On 24 November 1826, Pedro I sailed from Rio de Janeiro to São José in the province of Santa Catarina. From there he rode to Porto Alegre, capital of the province of Rio Grande do Sul, where the main army was stationed. Upon his arrival on 7 December, the Emperor found the military conditions to be much worse than previous reports had led him to expect. He "reacted with his customary energy: he passed a flurry of orders, fired reputed grafters and incompetents, fraternized with the troops, and generally shook up military and civilian administration." He was already on his way back to Rio de Janeiro when he was told that Maria Leopoldina had died following a miscarriage. Unfounded rumors soon spread that purported that she had died after being physically assaulted by Pedro I.[D] Meanwhile, the war continued on with no conclusion in sight. Pedro I relinquished Cisplatina in August 1828, and the province became the independent nation of Uruguay.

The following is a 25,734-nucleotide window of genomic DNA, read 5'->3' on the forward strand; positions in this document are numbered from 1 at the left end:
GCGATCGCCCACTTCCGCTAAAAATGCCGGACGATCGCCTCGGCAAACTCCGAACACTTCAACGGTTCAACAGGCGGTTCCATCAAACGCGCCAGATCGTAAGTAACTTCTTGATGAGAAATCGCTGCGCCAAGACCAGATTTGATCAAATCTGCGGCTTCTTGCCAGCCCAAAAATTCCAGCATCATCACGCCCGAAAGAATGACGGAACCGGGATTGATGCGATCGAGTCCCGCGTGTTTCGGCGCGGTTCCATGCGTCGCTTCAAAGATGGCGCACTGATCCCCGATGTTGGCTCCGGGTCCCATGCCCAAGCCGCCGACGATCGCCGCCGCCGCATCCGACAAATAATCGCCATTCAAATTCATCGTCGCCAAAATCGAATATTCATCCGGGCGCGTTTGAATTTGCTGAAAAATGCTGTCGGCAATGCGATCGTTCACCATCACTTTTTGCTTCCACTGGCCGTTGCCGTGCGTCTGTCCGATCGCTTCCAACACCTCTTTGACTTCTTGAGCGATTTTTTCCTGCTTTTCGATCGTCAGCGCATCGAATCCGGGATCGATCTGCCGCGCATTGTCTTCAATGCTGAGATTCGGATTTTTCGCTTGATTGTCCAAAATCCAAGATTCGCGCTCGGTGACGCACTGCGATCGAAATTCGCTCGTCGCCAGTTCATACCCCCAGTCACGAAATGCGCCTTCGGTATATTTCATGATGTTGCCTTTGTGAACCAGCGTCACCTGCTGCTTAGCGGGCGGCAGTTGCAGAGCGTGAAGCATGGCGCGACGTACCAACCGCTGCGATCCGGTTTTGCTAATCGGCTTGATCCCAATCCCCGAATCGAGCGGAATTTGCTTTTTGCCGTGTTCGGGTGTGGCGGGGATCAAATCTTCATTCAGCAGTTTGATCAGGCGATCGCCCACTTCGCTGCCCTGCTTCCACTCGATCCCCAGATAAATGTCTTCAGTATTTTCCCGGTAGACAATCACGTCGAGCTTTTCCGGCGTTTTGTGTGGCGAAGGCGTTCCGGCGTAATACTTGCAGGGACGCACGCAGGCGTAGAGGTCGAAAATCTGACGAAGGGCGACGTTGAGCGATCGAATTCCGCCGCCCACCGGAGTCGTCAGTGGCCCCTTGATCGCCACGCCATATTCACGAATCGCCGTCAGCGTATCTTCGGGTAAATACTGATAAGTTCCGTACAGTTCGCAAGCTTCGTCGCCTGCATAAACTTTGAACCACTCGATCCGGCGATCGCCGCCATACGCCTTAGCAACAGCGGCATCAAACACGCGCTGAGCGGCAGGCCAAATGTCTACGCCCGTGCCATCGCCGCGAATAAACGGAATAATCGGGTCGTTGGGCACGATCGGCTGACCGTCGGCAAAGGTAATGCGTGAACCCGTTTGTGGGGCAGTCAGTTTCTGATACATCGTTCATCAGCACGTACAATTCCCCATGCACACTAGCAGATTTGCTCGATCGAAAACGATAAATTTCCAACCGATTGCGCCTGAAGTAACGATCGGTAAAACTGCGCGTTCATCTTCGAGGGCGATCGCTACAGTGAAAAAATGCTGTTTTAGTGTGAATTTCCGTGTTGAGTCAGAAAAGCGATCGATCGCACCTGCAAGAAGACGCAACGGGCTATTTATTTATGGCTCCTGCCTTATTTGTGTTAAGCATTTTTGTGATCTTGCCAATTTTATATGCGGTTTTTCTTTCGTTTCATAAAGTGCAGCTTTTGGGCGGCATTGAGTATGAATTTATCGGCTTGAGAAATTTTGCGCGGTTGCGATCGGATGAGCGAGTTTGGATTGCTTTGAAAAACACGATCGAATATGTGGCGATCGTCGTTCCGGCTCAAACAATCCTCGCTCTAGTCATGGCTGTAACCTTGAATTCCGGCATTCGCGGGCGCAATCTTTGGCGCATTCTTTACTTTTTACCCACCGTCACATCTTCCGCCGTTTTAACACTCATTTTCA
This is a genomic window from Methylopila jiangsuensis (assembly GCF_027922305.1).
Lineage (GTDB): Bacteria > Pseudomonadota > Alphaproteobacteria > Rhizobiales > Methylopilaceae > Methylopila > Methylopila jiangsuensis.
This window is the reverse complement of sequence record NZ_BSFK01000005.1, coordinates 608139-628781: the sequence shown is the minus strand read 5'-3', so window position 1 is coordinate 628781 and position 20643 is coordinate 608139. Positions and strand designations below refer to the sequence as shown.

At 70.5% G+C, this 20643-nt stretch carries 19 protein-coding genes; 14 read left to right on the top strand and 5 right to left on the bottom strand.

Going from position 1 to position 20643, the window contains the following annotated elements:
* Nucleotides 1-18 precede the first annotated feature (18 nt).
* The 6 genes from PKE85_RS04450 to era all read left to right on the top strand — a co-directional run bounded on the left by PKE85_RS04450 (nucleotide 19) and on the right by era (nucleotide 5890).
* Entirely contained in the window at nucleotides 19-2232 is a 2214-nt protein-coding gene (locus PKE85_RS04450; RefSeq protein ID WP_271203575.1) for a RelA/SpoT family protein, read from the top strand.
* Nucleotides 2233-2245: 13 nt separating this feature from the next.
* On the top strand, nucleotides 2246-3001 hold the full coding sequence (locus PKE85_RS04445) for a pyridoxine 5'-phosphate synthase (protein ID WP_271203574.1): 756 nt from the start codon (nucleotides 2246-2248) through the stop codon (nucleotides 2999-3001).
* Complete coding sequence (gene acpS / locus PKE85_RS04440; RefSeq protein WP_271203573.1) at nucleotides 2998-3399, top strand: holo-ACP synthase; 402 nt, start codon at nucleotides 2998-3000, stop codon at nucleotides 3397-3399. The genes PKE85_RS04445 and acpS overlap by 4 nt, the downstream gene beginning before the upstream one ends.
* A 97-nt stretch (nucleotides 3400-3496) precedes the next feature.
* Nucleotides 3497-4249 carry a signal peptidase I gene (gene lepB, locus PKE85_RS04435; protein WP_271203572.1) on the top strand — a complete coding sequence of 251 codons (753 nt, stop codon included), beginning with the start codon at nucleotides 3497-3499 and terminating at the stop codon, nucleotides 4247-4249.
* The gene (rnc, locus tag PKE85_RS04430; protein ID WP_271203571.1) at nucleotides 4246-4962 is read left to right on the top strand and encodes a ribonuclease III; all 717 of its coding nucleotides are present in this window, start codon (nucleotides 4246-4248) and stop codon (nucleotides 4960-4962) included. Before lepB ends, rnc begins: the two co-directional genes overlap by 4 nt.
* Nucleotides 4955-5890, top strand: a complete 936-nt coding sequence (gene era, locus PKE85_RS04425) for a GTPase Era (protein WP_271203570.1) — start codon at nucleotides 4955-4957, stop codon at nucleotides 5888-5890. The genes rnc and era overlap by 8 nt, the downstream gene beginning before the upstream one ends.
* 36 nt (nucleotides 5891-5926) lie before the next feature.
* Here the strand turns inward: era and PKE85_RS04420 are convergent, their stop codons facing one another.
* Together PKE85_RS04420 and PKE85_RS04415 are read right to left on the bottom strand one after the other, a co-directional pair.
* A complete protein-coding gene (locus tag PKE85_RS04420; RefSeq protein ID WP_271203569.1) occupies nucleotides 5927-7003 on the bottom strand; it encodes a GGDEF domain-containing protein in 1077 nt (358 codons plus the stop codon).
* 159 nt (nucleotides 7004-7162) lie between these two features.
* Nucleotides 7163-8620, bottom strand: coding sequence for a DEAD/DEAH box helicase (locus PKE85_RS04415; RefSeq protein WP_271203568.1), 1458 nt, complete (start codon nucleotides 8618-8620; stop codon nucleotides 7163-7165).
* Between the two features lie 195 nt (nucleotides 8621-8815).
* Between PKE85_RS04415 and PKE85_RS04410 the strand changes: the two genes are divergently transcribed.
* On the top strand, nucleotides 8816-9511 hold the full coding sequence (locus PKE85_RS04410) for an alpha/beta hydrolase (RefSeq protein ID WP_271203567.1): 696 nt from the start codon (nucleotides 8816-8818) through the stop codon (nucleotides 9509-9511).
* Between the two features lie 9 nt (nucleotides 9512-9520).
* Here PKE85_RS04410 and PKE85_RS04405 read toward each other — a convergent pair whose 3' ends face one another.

After his wife's death, Pedro I realized how miserably he had treated her, and his relationship with Domitila began to crumble. Maria Leopoldina, unlike his mistress, was popular, honest and loved him without expecting anything in return. The Emperor greatly missed her, and even his obsession with Domitila failed to overcome his sense of loss and regret. One day Domitila found him weeping on the floor and embracing a portrait of his deceased wife, whose sad-looking ghost Pedro I claimed to have seen. Later on, the Emperor left the bed he shared with Domitila and shouted: "Get off of me! I know I live an unworthy life of a sovereign. The thought of the Empress does not leave me." He did not forget his children, orphaned of their mother, and was observed on more than one occasion holding his son, the young Pedro, in his arms and saying: "Poor boy, you are the most unhappy prince in the world."